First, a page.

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KEPSA faults Nasa campaign to boycott products

By Lucas Ngasike | Nov 9th 2017 | 2 min read
By Lucas Ngasike | November 9th 2017
Kenya Private Sector Alliance Chief Executive Carole Kariuki (PHOTO: FILE)

NAIROBI, KENYA: Kenya Private Alliance (KEPSA) has faulted a decision by National Super Alliance (Nasa) over boycott of products of certain member companies across the country.

In a statement Kepsa said the boycott of product by the supporters of the opposition coalition will drastically hurt the economy and put the jobs of many at stake.

“We at KEPSA do recognise the silver lining in this boycott cloud; that those political players behind the campaign appear, finally and much against their past, to acknowledge the centrality of the private sector in Kenya's destiny. While one wishes such recognition would have come in a more direct way, rather than in this "backhanded compliment" manner of attacking companies because they are important, we will stay focused,” reads the statement in part.

Kepsa CEO Carole Kariuki expressed disappointment that the boycott has introduced anxiety among Kenyan about their livelihood and future.

Ms Kariuki said the private sector has expressed its disappointment with the call for this boycott. She said the attempt to achieve political goals by targeting private companies on spurious, non-proven and incoherent reasons adds yet another layer of uncertainty to what has been a fraught year for business, and for the economy.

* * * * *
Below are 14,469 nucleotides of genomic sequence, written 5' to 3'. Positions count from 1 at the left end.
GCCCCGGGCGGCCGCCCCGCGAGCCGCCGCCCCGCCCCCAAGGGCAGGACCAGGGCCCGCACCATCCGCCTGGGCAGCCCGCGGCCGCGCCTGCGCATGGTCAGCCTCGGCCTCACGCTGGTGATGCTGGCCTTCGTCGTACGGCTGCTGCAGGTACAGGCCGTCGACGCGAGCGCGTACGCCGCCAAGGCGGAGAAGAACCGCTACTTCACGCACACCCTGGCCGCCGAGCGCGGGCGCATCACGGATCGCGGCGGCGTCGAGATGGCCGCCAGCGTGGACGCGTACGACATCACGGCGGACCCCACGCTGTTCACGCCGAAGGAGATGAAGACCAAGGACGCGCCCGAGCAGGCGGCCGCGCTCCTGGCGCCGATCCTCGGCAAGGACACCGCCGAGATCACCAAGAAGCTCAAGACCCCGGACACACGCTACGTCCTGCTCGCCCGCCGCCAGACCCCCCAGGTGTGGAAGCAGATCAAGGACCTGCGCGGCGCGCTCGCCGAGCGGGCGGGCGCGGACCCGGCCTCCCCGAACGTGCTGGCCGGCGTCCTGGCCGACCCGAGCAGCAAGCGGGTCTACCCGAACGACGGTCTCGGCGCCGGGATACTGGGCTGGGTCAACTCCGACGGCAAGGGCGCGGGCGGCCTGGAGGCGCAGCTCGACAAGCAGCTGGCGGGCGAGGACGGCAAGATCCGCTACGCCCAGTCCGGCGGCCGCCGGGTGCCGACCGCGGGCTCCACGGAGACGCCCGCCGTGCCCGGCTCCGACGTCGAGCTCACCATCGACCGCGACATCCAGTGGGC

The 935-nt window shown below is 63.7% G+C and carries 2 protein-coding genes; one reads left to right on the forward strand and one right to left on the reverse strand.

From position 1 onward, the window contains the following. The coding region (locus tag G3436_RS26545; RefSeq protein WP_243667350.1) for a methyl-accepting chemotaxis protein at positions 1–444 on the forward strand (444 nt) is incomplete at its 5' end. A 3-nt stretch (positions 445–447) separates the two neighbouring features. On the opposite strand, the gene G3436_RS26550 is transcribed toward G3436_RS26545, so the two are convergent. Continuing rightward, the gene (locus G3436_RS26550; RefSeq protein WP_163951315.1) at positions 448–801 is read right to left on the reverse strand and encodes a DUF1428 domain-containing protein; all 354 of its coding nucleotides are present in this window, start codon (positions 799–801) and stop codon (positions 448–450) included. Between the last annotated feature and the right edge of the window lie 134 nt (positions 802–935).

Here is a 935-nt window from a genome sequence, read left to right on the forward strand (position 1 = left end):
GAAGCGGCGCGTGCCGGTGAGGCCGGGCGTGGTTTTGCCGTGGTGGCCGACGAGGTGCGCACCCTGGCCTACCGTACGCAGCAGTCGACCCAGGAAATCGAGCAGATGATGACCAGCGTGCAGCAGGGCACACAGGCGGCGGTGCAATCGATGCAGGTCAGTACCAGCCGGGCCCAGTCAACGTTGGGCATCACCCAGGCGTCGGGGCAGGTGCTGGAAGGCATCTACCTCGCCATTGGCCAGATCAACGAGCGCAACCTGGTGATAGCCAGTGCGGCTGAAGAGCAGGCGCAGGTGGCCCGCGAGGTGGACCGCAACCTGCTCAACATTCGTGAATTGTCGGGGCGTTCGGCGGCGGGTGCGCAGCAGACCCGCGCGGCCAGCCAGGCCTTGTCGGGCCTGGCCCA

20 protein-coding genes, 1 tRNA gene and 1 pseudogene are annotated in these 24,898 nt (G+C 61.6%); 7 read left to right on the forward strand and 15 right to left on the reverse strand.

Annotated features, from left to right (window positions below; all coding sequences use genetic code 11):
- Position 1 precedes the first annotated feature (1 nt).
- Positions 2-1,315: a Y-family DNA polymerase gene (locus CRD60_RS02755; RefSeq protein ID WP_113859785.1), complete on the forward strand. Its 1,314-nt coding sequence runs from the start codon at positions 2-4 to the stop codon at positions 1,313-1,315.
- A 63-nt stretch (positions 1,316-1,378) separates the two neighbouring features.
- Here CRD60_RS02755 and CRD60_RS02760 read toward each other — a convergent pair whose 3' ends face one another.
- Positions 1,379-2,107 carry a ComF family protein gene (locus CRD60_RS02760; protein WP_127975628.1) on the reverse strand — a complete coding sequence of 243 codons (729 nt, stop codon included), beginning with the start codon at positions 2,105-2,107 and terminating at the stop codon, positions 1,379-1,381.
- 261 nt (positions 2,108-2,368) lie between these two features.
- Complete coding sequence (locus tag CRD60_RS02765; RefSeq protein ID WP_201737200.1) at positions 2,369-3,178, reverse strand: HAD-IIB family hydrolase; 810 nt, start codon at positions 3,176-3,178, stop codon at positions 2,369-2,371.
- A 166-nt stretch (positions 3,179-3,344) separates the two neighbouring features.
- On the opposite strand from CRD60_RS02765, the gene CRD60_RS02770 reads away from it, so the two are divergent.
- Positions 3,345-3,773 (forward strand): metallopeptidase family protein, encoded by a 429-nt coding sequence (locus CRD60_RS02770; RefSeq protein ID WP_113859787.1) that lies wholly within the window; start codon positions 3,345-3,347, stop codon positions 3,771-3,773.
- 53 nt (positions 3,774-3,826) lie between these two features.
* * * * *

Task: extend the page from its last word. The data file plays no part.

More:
“As for the political boycott, we will stand by all companies so targeted, and those who may be targeted in future. We expect the authorities to ensure that, while the constitutional right to boycott is and must be held sacrosanct, any attempts to intimidate or harm people or property are met firmly with all lawful means available,” she stated.

The CEO said if Kenyans of certain area decide to boycott products of particular companies, then that is their right, provided they do so within the law.

She added:“It has also introduced unnecessary anxiety among Kenyans about their livelihoods and future, about whether they will be able to pay school fees come January, whether they will still have jobs this time next year and, therefore, access to some form of health insurance, whether they will have to fall back on savings to sustain their families.”

The CEO called on the politicians to focus on means to resolve their differences and vowed to defend companies targeted for victimisation by the opposition.

Kepsa said for the last four months of the poll period business has lost upto  Sh700 billion.


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